The amount of water distributed in ancient Rome has been estimated at about 1 million m3 per day. Supplied to the centre of the city by aqueducts, the water flowed out into the numerous public fountains where collecting basins had been built. These fountains were the source of water for the whole city, for drinking, hygiene, putting out fires, or just for the enjoyment and pleasure of the citizens.
A myth is a traditional or legendary story usually concerning some being or hero, event or natural phenomena.
Today, with clean water piped directly into our homes and largely taken for granted, it may be difficult to imagine the greater importance water held to those who fetched it daily from the riverside or village well. Deeply dependent on the local water source for their crops and animals, our ancestors had a natural reverence for those places where good, pure water emerged like magic from the depths of the earth. As a result, water has played a role in myth and sacred rites in cultures all around the globe.
In Poland and Germany, there was a belief in the water-men, or nix, and their wives. They possessed a human form, with a malevolent nature. Inhabiting lakes, rivers and ponds they tempted passers-by to go bathing, in order to drown them. Blue spots on a drowned person’s body are a sign that the nixes caused the drowning. They were held to be powerless on land and they could interact with humans and were indistinguishable from them. To have observed one of their wives on the banks of a river bleaching her laundry was an omen of rainy weather or high water.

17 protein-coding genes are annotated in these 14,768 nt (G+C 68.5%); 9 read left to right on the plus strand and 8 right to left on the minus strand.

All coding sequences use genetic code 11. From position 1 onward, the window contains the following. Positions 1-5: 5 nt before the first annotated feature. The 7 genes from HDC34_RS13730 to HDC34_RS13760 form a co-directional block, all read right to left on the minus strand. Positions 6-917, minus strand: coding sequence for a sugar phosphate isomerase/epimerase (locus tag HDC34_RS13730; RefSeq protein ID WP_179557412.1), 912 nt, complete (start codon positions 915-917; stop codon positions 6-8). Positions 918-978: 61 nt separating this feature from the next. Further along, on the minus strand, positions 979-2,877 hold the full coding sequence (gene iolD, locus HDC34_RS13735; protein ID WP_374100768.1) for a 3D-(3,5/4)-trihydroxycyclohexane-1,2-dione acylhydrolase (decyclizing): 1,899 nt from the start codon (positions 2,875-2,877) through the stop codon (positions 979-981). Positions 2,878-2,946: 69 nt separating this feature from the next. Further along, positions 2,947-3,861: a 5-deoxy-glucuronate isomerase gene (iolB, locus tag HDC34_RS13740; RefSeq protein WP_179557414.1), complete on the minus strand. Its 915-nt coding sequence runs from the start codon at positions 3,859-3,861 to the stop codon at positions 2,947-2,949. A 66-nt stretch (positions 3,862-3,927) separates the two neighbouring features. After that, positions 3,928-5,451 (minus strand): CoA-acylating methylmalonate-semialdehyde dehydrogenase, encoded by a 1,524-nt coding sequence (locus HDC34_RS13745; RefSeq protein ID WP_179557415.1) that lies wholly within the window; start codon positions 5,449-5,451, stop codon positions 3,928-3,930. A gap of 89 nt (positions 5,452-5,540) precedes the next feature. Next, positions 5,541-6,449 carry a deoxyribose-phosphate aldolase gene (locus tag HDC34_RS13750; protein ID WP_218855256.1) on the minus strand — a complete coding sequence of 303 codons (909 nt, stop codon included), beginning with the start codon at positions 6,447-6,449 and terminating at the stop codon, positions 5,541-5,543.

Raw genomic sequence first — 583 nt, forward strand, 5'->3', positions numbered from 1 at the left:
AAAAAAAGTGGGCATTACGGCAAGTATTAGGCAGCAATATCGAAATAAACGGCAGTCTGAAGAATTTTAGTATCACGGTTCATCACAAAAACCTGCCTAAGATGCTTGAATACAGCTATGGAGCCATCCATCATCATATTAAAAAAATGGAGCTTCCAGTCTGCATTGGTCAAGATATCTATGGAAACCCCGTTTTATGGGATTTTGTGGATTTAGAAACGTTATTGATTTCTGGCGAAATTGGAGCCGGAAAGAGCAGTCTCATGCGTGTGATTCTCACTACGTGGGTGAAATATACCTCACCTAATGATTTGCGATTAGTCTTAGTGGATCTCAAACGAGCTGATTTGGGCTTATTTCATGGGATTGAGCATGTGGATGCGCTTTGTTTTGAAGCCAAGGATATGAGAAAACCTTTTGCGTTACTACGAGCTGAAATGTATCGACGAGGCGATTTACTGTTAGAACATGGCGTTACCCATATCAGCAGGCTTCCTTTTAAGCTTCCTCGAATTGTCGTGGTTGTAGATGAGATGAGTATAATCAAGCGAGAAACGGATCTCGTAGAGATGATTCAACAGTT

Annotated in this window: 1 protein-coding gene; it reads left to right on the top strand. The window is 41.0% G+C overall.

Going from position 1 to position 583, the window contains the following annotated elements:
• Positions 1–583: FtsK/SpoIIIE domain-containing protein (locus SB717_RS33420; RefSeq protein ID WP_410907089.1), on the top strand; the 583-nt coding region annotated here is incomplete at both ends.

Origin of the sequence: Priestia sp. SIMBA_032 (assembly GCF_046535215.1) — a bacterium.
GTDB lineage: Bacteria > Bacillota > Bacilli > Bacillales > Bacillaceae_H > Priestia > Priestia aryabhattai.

In the Venda region of the Northern Province of South Africa, people maintain relationships with their ancestors by placating the water spirits, leaving offerings at the Phiphidi Falls and in Gubukhuvo, the pool into which the water flows below the falls. Although it is believed that these water sprites can trap their own meat, they cannot grow grain under water and therefore beer and grain are left on a sacred stone near the top of the falls to foster good relations with the ancestral spirits.
At the time of the publishing of the 2nd World Water Development Report (WWDR2), it was estimated that there were over 17 million refugees and displaced persons from wars, persecutions and other causes. These people have tremendous impacts on the water resources in the area to which they have been displaced.
The Post Conflict Assessment Unit of the United Nations Environment Programme (UNEP) has shown that conflicts are almost always followed by environmental crises: chemicals leaching into waterways, damage to irrigation systems, deforestation, the destruction of infrastructure and collapses of local and national governance structures.
Rebuilding economies, damaged lives, shattered infrastructure including water and power systems, rebuilding and restoring damaged irrigation systems, removing landmines in post-conflict situations, take up 27% of all Overseas Development Assistance (ODA).
The Convention on the Prohibition of Military or any Other Hostile Use of Environmental Modification Techniques (ENMOD Convention) seeks to prohibit acts such as weather modification and harmful flood creation.